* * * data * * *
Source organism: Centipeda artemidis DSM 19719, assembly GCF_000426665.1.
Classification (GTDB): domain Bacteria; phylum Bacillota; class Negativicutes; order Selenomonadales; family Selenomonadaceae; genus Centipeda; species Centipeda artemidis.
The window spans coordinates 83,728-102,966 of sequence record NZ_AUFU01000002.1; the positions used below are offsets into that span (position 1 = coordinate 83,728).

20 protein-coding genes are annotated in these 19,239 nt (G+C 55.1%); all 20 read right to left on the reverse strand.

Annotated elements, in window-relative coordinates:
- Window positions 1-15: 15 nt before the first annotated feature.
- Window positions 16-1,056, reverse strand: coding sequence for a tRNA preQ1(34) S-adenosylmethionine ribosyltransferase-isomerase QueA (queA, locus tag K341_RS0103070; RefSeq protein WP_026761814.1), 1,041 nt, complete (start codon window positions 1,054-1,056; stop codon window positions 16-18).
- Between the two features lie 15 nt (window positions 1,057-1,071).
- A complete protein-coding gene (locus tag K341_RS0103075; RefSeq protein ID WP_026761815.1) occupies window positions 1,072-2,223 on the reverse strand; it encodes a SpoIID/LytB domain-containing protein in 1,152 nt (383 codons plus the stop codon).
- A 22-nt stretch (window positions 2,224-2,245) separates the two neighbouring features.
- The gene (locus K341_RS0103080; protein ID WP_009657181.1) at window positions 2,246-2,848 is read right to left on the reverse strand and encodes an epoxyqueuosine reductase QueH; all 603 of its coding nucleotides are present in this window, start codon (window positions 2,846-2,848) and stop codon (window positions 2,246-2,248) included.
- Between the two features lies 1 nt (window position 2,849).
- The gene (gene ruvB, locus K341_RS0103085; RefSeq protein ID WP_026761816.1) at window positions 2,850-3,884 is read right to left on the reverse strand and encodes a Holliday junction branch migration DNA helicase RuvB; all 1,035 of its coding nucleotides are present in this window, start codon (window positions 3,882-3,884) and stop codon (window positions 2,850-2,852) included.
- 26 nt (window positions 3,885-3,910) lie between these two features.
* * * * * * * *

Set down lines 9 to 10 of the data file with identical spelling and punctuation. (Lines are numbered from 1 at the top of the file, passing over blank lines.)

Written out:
- A complete protein-coding gene (locus tag K341_RS0103075; RefSeq protein ID WP_026761815.1) occupies window positions 1,072-2,223 on the reverse strand; it encodes a SpoIID/LytB domain-containing protein in 1,152 nt (383 codons plus the stop codon).
- A 22-nt stretch (window positions 2,224-2,245) separates the two neighbouring features.